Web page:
BAGHDAD, March 5 (Reuters) – Pope Francis, making the first trip by a pontiff to Iraq, made an impassioned call on Friday for an end to the militant violence, fratricide and religious strife that has plagued the country for decades, saying peacemakers should finally be given a chance.
“May the clash of arms be silenced … may there be an end to acts of violence and extremism,” he said, addressing Iraqi President Barham Salih, politicians and diplomats at the presidential palace.
Francis arrived at Baghdad airport under tight security, after telling reporters on his plane that he felt duty-bound to make the “emblematic” trip because the country “has been martyred for so many years”.
Hundreds of people gathered in small clusters to see him being driven into Baghdad in bulletproof BMW, a departure for a pope who normally insists on using small, normal cars.
A motorcade of dozens of vehicles accompanied him out of the airport compound, which recently came under rocket fire from militia groups.
Most of the people along the roads and even some in the presidential palace did not wear masks, despite the risk of coronavirus.
As Francis and the president walked together, the 84-year-old pope limped noticeably, indicating that his sciatica may have flared up again. The condition forced him to cancel several events earlier this year.
In his speech at the palace, Francis criticized factional and foreign interests that have destabilised Iraq and the wider region and hit ordinary people the hardest.
“Iraq has suffered the disastrous effects of wars, the scourge of terrorism and sectarian conflicts often grounded in a fundamentalism incapable of accepting the peaceful coexistence of different ethnic and religious groups,” Francis said.
Iraq’s security has improved since the defeat of Islamic State in 2017, but the country continues to be a theatre for global and regional score-settling, especially a bitter U.S.-Iran rivalry that has played out on Iraqi soil.
The U.S. invasion of 2003, after years of international sanctions and a devastating war with Iran instigated by former leader Saddam Hussein in the 1980s, plunged Iraq into sectarian conflict and chronic mismanagement that has plagued it since.
SUICIDE BOMBERS, ROCKET ATTACKS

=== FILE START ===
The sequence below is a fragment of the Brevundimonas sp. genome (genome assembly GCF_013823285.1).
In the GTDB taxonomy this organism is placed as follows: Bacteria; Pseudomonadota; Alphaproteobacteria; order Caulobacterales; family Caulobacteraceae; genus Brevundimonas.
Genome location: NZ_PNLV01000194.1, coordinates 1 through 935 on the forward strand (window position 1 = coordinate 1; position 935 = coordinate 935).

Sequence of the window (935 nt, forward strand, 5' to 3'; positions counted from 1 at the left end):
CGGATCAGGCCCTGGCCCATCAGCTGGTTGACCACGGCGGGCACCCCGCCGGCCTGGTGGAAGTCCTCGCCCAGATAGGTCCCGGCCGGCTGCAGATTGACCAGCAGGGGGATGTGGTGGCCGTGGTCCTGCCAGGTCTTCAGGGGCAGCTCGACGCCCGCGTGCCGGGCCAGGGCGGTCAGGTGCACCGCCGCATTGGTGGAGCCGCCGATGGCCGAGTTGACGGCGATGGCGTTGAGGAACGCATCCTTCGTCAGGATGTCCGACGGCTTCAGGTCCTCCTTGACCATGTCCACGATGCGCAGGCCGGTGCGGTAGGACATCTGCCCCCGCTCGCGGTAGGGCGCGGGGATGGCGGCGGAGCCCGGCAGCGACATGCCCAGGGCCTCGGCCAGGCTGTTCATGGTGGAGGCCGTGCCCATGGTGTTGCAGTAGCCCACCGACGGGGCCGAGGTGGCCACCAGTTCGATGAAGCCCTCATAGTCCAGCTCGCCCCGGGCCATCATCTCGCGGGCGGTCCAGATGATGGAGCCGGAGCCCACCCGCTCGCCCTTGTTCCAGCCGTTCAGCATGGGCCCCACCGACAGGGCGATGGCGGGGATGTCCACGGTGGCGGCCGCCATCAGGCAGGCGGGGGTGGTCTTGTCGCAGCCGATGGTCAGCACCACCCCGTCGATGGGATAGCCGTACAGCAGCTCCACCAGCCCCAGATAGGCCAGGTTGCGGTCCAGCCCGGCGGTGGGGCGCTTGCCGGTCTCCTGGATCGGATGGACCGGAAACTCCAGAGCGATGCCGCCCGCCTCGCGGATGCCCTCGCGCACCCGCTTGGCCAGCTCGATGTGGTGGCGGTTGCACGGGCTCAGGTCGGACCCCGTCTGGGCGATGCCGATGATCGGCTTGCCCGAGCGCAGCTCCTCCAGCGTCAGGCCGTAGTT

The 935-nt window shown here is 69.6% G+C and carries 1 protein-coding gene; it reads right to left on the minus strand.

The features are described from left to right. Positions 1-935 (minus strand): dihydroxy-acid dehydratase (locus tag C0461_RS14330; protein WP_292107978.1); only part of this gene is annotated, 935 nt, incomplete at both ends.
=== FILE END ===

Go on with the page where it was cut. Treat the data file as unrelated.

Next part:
The decades of conflict and corrupt governance has left Iraq with a vulnerable oil-based economy and an inability to provide basic services to its 40 million people. Mass protests broke out against Iraq’s ruling elite in 2019, and a violent crackdown by security forces and militias killed more than 500 people.
The country has deployed thousands of additional security personnel to protect the pope during the visit, which comes after a spate of rocket and suicide bomb attacks.
Francis told reporters on the plane that he was “happy to be making trips again” after 16 months of being unable to make foreign trips because of the coronavirus.
“This visit is one of a kind. We are excited, and we all need this visit, all Iraqis do,” said an Iraqi Christian from Baghdad, Magin Derius.
The pope’s whirlwind tour will take him by plane, helicopter and cars to four cities, including areas that most foreign dignitaries are unable to reach, let alone in such a short space of time.
He will say Mass at a Baghdad church, meet Iraq’s top Shi’ite Muslim cleric in the southern city of Najaf and travel north to Mosul, where the army had to empty the streets for security reasons last year for a visit by Iraq’s prime minister.
Mosul is a former stronghold of Islamic State, and churches and other buildings there still bear the scars of conflict.
Since the defeat of the Islamic State militants in 2017, Iraq has seen a greater degree of security, though violence persists, often in the form of rocket attacks by Iran-aligned militias on U.S. targets, and U.S. military action in response.
Islamic State remains a threat. In January, a suicide attack claimed by the Sunni militant group killed 32 people in Baghdad’s deadliest such attack for years.
The pontiff will also visit Ur, birthplace of the prophet Abraham, who is revered by Christians, Muslims and Jews, and meet Iraq’s revered top Shi’ite Muslim cleric, 90-year-old Grand Ayatollah Ali al-Sistani.
(Reporting by Philip Pullella and John Davison in Baghdad Editing by Clarence Fernandez, Gareth Jones and Frances Kerry)